Friday, December 17, 2010

Nautical things to do in the cold

As I sat in last night enjoying my hot buttered rum and White Christmas (it isn't Christmas unless Bing Crosby is dancing with Danny *frickin* Kaye) leafing through volumes of Chapelle and huge sheets of drawings spread over my coffee table, when I suddenly thought - this CAN'T be it - there must be something a little more nautical and hands-on that I could do to get out and away from the books if I wanted to. Not that I'm uncomfortable, but there is a certain part of me that definitely doesn't like sheltering inside.

So after using time thinking about this prospect to help me procrastinate on my other work (as usual) I came up with several options for those of you who want to get out to the water this winter.

Obviously, you have the polar bear clubs. I've done this several times, but the only one I regret was the time I went a$$ over teakettle into New York Harbor in March. It wasn't about the cold - it was about the East River Whitefish and the dead bodies. *shudder*. Shifting back to the original subject, some of these are a good time and are set up to support some very good causes.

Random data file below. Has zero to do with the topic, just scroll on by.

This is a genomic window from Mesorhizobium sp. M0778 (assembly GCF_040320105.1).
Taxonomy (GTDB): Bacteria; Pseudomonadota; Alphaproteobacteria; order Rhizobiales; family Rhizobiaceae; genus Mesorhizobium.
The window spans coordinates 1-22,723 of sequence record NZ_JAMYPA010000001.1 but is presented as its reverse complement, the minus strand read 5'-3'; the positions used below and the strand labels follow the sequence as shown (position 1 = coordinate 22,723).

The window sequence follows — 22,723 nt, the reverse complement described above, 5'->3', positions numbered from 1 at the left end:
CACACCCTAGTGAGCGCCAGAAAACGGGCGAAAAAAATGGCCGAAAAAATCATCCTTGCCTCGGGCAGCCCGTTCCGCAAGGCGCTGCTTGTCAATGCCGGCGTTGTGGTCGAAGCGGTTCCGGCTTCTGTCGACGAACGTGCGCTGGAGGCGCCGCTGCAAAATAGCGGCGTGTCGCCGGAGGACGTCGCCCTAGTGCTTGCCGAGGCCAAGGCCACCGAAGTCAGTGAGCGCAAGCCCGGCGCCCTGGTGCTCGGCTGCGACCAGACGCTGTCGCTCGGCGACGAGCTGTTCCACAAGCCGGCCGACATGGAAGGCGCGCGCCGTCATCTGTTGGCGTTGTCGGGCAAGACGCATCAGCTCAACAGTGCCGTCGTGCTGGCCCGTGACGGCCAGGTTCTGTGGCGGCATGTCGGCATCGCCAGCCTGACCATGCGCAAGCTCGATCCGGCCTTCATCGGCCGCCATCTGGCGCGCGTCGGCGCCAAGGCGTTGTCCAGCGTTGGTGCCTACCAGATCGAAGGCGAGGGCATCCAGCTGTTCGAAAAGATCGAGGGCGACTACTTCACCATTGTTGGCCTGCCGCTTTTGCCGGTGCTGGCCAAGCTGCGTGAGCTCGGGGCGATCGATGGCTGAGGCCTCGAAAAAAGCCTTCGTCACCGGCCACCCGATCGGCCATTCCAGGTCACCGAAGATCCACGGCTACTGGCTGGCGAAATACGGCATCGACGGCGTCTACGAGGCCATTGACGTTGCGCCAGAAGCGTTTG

Of course for those who live in colder climes where large waterways freeze over, you have the option for some additional fun. Where I'm from in Upstate NY you have several options for winter playtime on the ice. First, you have the classic sport of ice fishing. Never underestimate the recreational value of walking out onto the ice - way out in some cases - cutting a hole through the ice, then sitting around it barbecuing while you drop your line. Some days you'd be amazed what can emerge from that tiny bore.

Another great ice-top past time is ice boating. These racehorses are a long way off from the days when mariners strapped blades to the hulls of their summer boats - it's now a fully-developed sport on its own. And for those who love going fast under sail, I don't think you can beat this for speed. In fact, check out this short video from the Netherlands - some of those cool little gaff riggers appear in Chapman's Navalis Mercatoria (see "what I'm reading" on the right) - 18th century! Now THAT'S what we need! We could use it for about one day a year on the one tiny ice flow that might pop up in Hampton Roads, but the coolness factor is so high that it all balances out.

At any rate, I hope everyone gets a chance to go play outside and enjoy whatever aspect of the winter climate in their area that you're able!


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